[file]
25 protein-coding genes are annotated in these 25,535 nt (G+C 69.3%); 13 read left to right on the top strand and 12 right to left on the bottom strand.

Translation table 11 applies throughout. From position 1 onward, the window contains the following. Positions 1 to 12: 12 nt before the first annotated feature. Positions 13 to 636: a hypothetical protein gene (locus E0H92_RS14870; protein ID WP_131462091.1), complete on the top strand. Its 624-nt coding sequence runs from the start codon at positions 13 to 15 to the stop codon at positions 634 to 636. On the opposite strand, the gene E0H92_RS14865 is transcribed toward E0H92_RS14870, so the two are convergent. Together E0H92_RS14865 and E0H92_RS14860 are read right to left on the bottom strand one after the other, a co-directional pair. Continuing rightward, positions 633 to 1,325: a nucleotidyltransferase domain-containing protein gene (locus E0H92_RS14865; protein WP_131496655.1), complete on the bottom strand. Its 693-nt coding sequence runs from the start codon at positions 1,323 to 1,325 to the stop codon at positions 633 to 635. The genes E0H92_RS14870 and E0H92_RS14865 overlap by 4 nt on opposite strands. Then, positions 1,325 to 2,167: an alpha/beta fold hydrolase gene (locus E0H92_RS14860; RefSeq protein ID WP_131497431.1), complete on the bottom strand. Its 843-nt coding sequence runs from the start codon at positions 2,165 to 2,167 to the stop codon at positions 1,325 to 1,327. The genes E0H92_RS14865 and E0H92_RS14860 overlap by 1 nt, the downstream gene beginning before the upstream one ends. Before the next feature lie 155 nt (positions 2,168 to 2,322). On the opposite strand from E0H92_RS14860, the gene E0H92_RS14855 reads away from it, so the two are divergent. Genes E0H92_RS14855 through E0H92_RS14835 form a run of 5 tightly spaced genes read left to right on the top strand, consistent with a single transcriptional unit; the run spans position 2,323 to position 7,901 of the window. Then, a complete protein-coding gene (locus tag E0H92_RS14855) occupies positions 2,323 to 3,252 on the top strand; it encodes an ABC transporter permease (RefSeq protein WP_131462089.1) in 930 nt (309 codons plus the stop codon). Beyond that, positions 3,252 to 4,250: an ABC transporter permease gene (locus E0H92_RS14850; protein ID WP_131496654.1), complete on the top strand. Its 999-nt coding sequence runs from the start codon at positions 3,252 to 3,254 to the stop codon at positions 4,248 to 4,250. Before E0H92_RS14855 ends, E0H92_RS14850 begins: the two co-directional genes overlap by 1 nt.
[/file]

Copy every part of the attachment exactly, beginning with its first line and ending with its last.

25 protein-coding genes are annotated in these 25,535 nt (G+C 69.3%); 13 read left to right on the top strand and 12 right to left on the bottom strand.

Translation table 11 applies throughout. From position 1 onward, the window contains the following. Positions 1 to 12: 12 nt before the first annotated feature. Positions 13 to 636: a hypothetical protein gene (locus E0H92_RS14870; protein ID WP_131462091.1), complete on the top strand. Its 624-nt coding sequence runs from the start codon at positions 13 to 15 to the stop codon at positions 634 to 636. On the opposite strand, the gene E0H92_RS14865 is transcribed toward E0H92_RS14870, so the two are convergent. Together E0H92_RS14865 and E0H92_RS14860 are read right to left on the bottom strand one after the other, a co-directional pair. Continuing rightward, positions 633 to 1,325: a nucleotidyltransferase domain-containing protein gene (locus E0H92_RS14865; protein WP_131496655.1), complete on the bottom strand. Its 693-nt coding sequence runs from the start codon at positions 1,323 to 1,325 to the stop codon at positions 633 to 635. The genes E0H92_RS14870 and E0H92_RS14865 overlap by 4 nt on opposite strands. Then, positions 1,325 to 2,167: an alpha/beta fold hydrolase gene (locus E0H92_RS14860; RefSeq protein ID WP_131497431.1), complete on the bottom strand. Its 843-nt coding sequence runs from the start codon at positions 2,165 to 2,167 to the stop codon at positions 1,325 to 1,327. The genes E0H92_RS14865 and E0H92_RS14860 overlap by 1 nt, the downstream gene beginning before the upstream one ends. Before the next feature lie 155 nt (positions 2,168 to 2,322). On the opposite strand from E0H92_RS14860, the gene E0H92_RS14855 reads away from it, so the two are divergent. Genes E0H92_RS14855 through E0H92_RS14835 form a run of 5 tightly spaced genes read left to right on the top strand, consistent with a single transcriptional unit; the run spans position 2,323 to position 7,901 of the window. Then, a complete protein-coding gene (locus tag E0H92_RS14855) occupies positions 2,323 to 3,252 on the top strand; it encodes an ABC transporter permease (RefSeq protein WP_131462089.1) in 930 nt (309 codons plus the stop codon). Beyond that, positions 3,252 to 4,250: an ABC transporter permease gene (locus E0H92_RS14850; protein ID WP_131496654.1), complete on the top strand. Its 999-nt coding sequence runs from the start codon at positions 3,252 to 3,254 to the stop codon at positions 4,248 to 4,250. Before E0H92_RS14855 ends, E0H92_RS14850 begins: the two co-directional genes overlap by 1 nt.